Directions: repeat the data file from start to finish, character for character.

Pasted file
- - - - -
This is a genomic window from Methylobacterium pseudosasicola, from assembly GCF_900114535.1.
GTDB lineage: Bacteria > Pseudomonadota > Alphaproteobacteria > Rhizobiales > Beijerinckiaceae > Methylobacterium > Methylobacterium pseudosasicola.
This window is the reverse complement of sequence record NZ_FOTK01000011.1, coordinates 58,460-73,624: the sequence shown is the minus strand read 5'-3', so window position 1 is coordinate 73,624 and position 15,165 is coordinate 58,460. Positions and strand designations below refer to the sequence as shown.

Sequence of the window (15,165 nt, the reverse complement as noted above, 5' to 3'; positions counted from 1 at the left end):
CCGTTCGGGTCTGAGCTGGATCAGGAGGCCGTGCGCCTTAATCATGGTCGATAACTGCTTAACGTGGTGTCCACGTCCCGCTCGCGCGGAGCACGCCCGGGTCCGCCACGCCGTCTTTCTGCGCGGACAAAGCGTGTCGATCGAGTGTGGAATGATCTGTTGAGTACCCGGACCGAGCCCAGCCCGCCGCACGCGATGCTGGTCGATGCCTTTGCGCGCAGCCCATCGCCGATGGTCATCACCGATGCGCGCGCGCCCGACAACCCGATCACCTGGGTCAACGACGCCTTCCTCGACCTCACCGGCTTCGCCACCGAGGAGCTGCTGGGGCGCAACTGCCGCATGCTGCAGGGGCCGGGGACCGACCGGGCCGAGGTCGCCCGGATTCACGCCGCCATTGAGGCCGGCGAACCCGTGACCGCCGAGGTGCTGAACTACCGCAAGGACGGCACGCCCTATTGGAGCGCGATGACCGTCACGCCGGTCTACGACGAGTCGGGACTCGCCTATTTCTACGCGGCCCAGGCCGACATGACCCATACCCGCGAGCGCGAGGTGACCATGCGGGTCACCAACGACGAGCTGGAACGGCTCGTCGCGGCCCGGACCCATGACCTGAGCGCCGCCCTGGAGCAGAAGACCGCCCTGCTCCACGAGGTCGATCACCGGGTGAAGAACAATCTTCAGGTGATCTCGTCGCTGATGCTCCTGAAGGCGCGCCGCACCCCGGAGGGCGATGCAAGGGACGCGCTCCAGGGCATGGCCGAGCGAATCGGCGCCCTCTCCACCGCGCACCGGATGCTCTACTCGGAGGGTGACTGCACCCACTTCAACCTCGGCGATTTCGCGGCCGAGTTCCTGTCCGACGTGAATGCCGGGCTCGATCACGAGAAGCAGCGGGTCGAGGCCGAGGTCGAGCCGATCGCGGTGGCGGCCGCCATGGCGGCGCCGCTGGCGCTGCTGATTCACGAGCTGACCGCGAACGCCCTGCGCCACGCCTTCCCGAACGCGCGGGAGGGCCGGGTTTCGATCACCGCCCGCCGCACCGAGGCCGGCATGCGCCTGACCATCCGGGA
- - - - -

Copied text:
This is a genomic window from Methylobacterium pseudosasicola, from assembly GCF_900114535.1.
GTDB lineage: Bacteria > Pseudomonadota > Alphaproteobacteria > Rhizobiales > Beijerinckiaceae > Methylobacterium > Methylobacterium pseudosasicola.
This window is the reverse complement of sequence record NZ_FOTK01000011.1, coordinates 58,460-73,624: the sequence shown is the minus strand read 5'-3', so window position 1 is coordinate 73,624 and position 15,165 is coordinate 58,460. Positions and strand designations below refer to the sequence as shown.

Sequence of the window (15,165 nt, the reverse complement as noted above, 5' to 3'; positions counted from 1 at the left end):
CCGTTCGGGTCTGAGCTGGATCAGGAGGCCGTGCGCCTTAATCATGGTCGATAACTGCTTAACGTGGTGTCCACGTCCCGCTCGCGCGGAGCACGCCCGGGTCCGCCACGCCGTCTTTCTGCGCGGACAAAGCGTGTCGATCGAGTGTGGAATGATCTGTTGAGTACCCGGACCGAGCCCAGCCCGCCGCACGCGATGCTGGTCGATGCCTTTGCGCGCAGCCCATCGCCGATGGTCATCACCGATGCGCGCGCGCCCGACAACCCGATCACCTGGGTCAACGACGCCTTCCTCGACCTCACCGGCTTCGCCACCGAGGAGCTGCTGGGGCGCAACTGCCGCATGCTGCAGGGGCCGGGGACCGACCGGGCCGAGGTCGCCCGGATTCACGCCGCCATTGAGGCCGGCGAACCCGTGACCGCCGAGGTGCTGAACTACCGCAAGGACGGCACGCCCTATTGGAGCGCGATGACCGTCACGCCGGTCTACGACGAGTCGGGACTCGCCTATTTCTACGCGGCCCAGGCCGACATGACCCATACCCGCGAGCGCGAGGTGACCATGCGGGTCACCAACGACGAGCTGGAACGGCTCGTCGCGGCCCGGACCCATGACCTGAGCGCCGCCCTGGAGCAGAAGACCGCCCTGCTCCACGAGGTCGATCACCGGGTGAAGAACAATCTTCAGGTGATCTCGTCGCTGATGCTCCTGAAGGCGCGCCGCACCCCGGAGGGCGATGCAAGGGACGCGCTCCAGGGCATGGCCGAGCGAATCGGCGCCCTCTCCACCGCGCACCGGATGCTCTACTCGGAGGGTGACTGCACCCACTTCAACCTCGGCGATTTCGCGGCCGAGTTCCTGTCCGACGTGAATGCCGGGCTCGATCACGAGAAGCAGCGGGTCGAGGCCGAGGTCGAGCCGATCGCGGTGGCGGCCGCCATGGCGGCGCCGCTGGCGCTGCTGATTCACGAGCTGACCGCGAACGCCCTGCGCCACGCCTTCCCGAACGCGCGGGAGGGCCGGGTTTCGATCACCGCCCGCCGCACCGAGGCCGGCATGCGCCTGACCATCCGGGA